Under the Dome

Dome: AG Roy Cooper says sheriffs still need to do mental health checks

Staff writersMarch 19, 2013 

N.C. Attorney General Roy Cooper on Tuesday urged that county sheriffs continue to be part of the safeguard of mental health checks when people are applying for concealed weapon permits.

A bill filed in the House last week would take that responsibility away from them, and let the federal instant criminal background check system catch applicants whose mental health records might disqualify them. Proponents of HB 310 say the sheriffs are inconsistent and arbitrary in how they check those records, if they do at all.

But Cooper said they provide a needed check. Sheriffs can request medical records, character affidavits, photo and other information.

“Sheriffs checking mental health information before issuing concealed weapon permits is a common-sense safety measure that should remain the law,” Cooper said in a statement. “Sheriffs know their communities and they should be able to do background checks on people who want to carry concealed weapons.”

McCrory’s DOT picks held up

Gov. Pat McCrory has picked 10 new members for the 19-member state Board of Transportation, and he’s hoping to seat them at the board’s next meeting April 4. But the governor could be forced to cancel the April meeting – just as he canceled the March meeting – because he still hasn’t submitted his appointee list to a legislative committee responsible for reviewing it.

McCrory did submit a letter March 1 to Denise Weeks, the principal House clerk, and he copied it to House Speaker Thom Tillis and Senate leader Phil Berger. But he didn’t send it to any members of the House-Senate Joint Transportation Oversight Committee, which is responsible under state law for reviewing the names.

The law says the new board members can take their seats after the oversight committee has had 30 days to review and comment on their names. The oversight committee rarely meets during a session of the General Assembly, so the new appointments usually become official after that 30-day review period.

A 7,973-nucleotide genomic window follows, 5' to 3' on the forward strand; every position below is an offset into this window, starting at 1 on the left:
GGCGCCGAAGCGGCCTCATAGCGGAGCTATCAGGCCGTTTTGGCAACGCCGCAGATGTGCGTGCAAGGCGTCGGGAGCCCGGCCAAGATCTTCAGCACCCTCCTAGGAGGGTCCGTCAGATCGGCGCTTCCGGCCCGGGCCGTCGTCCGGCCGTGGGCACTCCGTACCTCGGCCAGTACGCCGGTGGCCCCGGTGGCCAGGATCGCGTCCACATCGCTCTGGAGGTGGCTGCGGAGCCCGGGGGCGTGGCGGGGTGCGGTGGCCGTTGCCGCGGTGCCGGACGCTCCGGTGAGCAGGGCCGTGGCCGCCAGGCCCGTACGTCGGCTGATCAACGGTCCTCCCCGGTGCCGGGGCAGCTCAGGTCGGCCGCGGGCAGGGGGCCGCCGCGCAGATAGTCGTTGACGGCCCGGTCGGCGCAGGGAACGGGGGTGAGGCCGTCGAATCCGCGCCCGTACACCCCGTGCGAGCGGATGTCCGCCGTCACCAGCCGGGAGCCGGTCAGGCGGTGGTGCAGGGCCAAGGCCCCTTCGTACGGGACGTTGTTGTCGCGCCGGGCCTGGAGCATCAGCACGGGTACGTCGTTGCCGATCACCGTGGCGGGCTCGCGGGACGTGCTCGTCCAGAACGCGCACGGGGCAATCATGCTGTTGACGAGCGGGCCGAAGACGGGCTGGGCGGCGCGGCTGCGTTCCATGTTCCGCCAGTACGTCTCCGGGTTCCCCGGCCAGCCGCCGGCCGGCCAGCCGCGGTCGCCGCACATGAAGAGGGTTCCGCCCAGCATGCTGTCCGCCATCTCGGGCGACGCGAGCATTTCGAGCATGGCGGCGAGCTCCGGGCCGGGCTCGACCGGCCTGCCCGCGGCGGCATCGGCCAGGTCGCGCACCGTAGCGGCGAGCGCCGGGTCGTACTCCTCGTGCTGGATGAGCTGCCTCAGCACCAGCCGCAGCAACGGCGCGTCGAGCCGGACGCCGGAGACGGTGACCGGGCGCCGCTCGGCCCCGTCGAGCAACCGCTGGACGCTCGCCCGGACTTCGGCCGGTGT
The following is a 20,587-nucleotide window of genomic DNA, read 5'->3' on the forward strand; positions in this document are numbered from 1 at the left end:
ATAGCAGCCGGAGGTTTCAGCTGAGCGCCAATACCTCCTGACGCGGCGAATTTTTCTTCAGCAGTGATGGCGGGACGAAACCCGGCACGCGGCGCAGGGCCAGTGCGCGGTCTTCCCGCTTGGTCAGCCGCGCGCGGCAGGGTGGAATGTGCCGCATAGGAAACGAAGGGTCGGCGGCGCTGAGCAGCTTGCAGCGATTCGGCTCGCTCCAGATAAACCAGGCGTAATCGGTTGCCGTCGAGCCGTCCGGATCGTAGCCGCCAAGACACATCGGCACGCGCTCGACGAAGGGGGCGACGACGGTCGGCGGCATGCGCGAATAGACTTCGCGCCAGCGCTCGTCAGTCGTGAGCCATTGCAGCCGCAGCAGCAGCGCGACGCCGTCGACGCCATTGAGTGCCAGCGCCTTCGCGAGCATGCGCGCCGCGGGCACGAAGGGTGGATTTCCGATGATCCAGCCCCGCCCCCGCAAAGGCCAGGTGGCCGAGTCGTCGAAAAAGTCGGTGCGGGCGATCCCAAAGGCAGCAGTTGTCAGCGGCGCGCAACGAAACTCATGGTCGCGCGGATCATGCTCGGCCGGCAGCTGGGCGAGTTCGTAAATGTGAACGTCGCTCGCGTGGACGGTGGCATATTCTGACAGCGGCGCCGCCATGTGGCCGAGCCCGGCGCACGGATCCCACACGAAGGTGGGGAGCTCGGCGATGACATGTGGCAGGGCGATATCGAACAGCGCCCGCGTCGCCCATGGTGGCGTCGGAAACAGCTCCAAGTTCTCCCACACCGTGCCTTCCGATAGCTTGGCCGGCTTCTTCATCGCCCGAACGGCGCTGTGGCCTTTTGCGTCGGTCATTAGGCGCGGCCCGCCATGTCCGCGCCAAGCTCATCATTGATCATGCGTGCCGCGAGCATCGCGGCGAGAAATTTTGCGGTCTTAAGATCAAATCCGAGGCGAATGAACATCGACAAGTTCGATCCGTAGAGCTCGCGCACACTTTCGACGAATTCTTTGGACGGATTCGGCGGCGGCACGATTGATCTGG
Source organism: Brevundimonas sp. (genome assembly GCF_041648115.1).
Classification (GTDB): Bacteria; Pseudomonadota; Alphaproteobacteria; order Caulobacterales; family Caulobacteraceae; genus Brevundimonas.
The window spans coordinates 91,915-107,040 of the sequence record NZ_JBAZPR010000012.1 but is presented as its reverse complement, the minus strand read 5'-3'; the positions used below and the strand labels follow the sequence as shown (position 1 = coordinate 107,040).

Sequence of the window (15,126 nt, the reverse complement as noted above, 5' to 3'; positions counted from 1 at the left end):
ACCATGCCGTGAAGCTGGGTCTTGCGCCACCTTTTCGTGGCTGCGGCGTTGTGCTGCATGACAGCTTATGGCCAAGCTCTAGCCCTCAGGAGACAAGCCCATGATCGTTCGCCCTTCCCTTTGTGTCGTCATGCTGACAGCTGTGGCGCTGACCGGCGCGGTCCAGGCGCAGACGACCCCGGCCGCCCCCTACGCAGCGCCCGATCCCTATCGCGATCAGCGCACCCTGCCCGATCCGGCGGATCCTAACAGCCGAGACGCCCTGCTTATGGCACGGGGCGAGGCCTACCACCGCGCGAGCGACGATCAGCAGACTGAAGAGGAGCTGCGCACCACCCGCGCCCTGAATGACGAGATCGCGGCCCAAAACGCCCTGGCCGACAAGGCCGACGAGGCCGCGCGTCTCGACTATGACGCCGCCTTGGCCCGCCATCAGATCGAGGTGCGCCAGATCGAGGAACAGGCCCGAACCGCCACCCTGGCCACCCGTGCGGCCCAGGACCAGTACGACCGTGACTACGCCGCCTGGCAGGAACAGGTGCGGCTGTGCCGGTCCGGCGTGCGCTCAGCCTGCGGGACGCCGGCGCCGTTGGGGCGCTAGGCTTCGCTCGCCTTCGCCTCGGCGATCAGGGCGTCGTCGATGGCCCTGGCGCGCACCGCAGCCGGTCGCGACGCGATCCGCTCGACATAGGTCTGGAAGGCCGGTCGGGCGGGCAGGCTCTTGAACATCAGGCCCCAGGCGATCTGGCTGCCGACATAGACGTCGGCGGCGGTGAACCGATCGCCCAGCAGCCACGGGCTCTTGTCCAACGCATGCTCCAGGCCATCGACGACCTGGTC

McCrory’s office did not respond Tuesday to a request for comment, but committee members said they had not heard of any plans to consider the board appointees.

Now it appears there’s only one way McCrory will be able to swear in his new board members on April 4: Send the names to the members of the oversight committee ASAP, along with their disclosure statements reporting how much money his campaign received from the 10 people. That’s when the 30-day review period actually begins.

Then, since April 4 is less than 30 days away, he’ll need to persuade the committee to call a meeting right away, to provide the expected rubber-stamp approval of his new appointees.

And if he hurries, he can add two more names to fill vacancies left by the recent resignation of board chairman Bob Collier and board member Tripp Sloane, who has already been told he will be replaced.

Berger, Tillis attract notice

Senate leader Phil Berger and House Speaker Thom Tillis are making enough moves toward challenging incumbent U.S. Sen. Kay Hagan in 2014 that they are attracting the attention of national Democrats.

The Democratic Senatorial Campaign Committee is asking whether the two Republicans support U.S. Rep. Paul Ryan’s budget plan. “Republicans in Washington are back with their Medicare-busting budget plan, but potential GOP Senate hopefuls Phil Berger and Thom Tillis have yet to tell North Carolinians where they stand,” starts a statement from the DSCC released Tuesday.

The Democratic push-back against Tillis and Berger mirrors recent statements challenging actual Republican candidates across the country.

Staff writers Craig Jarvis, Bruce Siceloff and John Frank

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